An Open Letter on Literacy to Prime Minister Justin Trudeau

Dear Prime Minister Trudeau,

Holy shit, dude. You did it.

That’s not the most respectful opening to a letter to Canada’s new head of government. I get that. But you have to realize how shocked so many of us still are at your historic win. You ousted a negative, mean-spirited right-wing government that had grown stale, distant, and cruel. And you did it without a negative campaign ad or cruel word of your own. You made so many of us believe that the version of the country that we thought might be dead could live again.

And, as Tumblr has pointed out, you’re inappropriately handsome for a politician. (#PMILF is a real thing, folks. A real thing.)

But as you swept to power on a message of real change, positive government, and a better social contract for working Canadians, one population was left out of the conversation. And I don’t blame you alone: the Conservatives have never addressed this population, and the New Democratic Party didn’t have anything to say about them, either. And it was ever thus, because the population I’m talking about didn’t read your campaign platform and won’t read this blog post. They exist as a shadow population in this country and in all countries. And shamefully, they make up a much larger proportion of the population than most Western leaders will ever admit.

Mr. Trudeau, I’m talking about Canada’s surprisingly large population of functionally illiterate adults. While 97% of Canadians have some ability to read and write, a staggering 12 million Canadians — about 48% of the adult population — do not meet Level 3 literacy, defined as being “able to meet the demands of everyday life and perform work-related tasks (often associated with earning a secondary school diploma).”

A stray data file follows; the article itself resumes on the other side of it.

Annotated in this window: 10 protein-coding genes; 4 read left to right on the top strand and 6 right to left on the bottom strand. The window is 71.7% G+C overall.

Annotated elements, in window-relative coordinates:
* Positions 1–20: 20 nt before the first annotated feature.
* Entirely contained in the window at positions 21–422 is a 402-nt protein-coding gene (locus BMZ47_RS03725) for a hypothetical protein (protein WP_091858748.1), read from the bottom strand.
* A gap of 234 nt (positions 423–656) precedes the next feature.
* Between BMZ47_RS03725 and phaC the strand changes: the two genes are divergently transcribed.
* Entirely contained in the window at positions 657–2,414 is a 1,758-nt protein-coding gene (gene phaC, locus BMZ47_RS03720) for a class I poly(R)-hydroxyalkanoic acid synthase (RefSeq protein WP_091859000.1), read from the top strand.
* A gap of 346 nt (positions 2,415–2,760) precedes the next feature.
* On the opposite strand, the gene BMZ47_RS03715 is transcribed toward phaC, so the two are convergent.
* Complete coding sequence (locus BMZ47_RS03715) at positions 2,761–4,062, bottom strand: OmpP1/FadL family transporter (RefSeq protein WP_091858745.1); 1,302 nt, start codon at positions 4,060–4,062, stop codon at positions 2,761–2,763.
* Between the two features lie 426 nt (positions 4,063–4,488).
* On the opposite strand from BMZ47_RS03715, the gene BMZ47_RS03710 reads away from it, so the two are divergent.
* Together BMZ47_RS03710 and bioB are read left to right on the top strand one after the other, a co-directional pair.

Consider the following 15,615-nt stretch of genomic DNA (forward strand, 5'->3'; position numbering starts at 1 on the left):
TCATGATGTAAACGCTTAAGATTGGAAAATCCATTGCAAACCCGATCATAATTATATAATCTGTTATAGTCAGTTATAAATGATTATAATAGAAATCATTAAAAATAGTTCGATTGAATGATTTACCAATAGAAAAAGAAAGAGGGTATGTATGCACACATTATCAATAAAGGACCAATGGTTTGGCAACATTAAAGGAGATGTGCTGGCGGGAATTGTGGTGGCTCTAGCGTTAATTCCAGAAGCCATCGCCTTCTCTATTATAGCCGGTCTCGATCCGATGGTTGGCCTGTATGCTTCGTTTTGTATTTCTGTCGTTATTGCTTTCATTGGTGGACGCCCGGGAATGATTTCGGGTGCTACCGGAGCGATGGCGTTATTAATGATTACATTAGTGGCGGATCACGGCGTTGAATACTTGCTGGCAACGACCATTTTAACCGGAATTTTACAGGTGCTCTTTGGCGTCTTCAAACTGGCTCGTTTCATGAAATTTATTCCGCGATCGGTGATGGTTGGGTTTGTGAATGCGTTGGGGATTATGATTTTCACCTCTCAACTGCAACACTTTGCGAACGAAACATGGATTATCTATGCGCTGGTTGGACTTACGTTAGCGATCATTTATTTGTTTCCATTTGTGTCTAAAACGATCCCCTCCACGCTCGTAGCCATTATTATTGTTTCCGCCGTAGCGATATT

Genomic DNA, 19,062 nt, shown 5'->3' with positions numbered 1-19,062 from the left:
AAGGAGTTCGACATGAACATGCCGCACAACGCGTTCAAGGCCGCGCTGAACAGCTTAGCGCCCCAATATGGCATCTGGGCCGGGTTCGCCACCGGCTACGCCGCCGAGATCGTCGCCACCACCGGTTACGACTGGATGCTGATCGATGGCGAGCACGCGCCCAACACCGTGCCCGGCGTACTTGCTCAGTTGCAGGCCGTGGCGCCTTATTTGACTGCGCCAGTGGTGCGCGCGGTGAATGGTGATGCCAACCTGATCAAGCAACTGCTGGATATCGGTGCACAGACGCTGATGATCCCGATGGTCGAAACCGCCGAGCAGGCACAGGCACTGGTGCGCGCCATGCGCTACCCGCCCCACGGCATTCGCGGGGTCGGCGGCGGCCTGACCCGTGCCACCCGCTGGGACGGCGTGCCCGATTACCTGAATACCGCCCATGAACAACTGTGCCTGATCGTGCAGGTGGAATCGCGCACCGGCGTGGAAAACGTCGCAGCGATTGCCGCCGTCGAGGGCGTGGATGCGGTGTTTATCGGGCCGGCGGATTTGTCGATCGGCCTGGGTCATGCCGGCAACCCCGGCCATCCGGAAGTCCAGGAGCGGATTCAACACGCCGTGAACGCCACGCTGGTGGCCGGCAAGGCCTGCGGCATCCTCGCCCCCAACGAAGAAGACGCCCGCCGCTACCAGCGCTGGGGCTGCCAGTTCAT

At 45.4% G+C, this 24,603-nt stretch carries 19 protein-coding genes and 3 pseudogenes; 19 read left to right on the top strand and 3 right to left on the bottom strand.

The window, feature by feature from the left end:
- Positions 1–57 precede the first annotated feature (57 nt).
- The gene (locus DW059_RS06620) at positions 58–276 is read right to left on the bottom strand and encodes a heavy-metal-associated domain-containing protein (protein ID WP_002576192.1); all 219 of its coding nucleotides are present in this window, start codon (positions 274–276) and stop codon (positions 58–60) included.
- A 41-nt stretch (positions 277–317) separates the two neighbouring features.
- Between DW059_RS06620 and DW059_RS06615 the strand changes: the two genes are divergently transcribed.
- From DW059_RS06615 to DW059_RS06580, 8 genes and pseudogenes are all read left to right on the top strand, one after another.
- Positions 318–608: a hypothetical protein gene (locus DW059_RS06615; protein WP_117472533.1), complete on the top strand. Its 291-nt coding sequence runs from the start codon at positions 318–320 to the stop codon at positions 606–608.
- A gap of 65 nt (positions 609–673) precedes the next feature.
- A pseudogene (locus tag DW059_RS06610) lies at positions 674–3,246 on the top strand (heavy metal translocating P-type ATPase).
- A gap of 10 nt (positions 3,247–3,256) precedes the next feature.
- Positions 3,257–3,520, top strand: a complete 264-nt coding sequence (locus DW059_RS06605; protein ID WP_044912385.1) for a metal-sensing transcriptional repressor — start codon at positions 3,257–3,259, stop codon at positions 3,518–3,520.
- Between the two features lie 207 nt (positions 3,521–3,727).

(And lest my American readers get smug, your numbers are about 10% worse, my friends.)

Can you imagine that, Mr. Trudeau? Half of the adults in this country are not able to meet the basic demands of a literate life. You, like me, hold a degree in English Literature. You, like me, are a reader. It’s so refreshing to have a Prime Minister who loves and celebrates books. But think about the huge percentage of people you now lead for whom basic reading and writing is a struggle. And the numbers get progressively worse when we look at things like health literacy; some studies suggest 55% of Canadian adults are unable to understand the information their doctors tell them (88% of seniors are in this position). The lowest rates of literacy are found in impoverished communities, including new Canadians and First Nations.

Mr. Trudeau, I know you’ll agree with me that this just isn’t good enough.

And do you want to know the worst part, Mr. Trudeau? Everyone in all levels of government knows this is a problem. In fact, there’s report on the Library of Parliament website highlighting these issues. It was posted in 2012. That report expects no improvement in literacy rates in Canada until 2031. And in the meantime, funding for Adult Basic Education is being slashed from coast to coast, and while education is the jurisdiction of the provinces, we cannot meaningfully embark on any anti-poverty or employment program that doesn’t have, at its core, a focus on literacy skills.

In fact, no Federal government can be considered responsible to the people if it ignores this pressing issue. From an economic standpoint alone, did you know that a 1% increase in the literacy rate creates a 1.5% permanent increase to the GDP? That’s $18 billion — billion, with a B — dollars that could be reinvested into programs like your promise to ensure all reserves have safe drinking water within five years. We could fix a lot of problems in this country with $18 billion extra dollars every year.

You campaigned on the promise that in Canada, better is always possible. I believed you. I voted for you. Now I’m asking you to prioritize a group that has existed in the shadows of our political discourse for far too long.

You called us #GenerationTrudeau. Let’s reframe it as #GenerationLiteracy.

With great respect and, yes, great hope,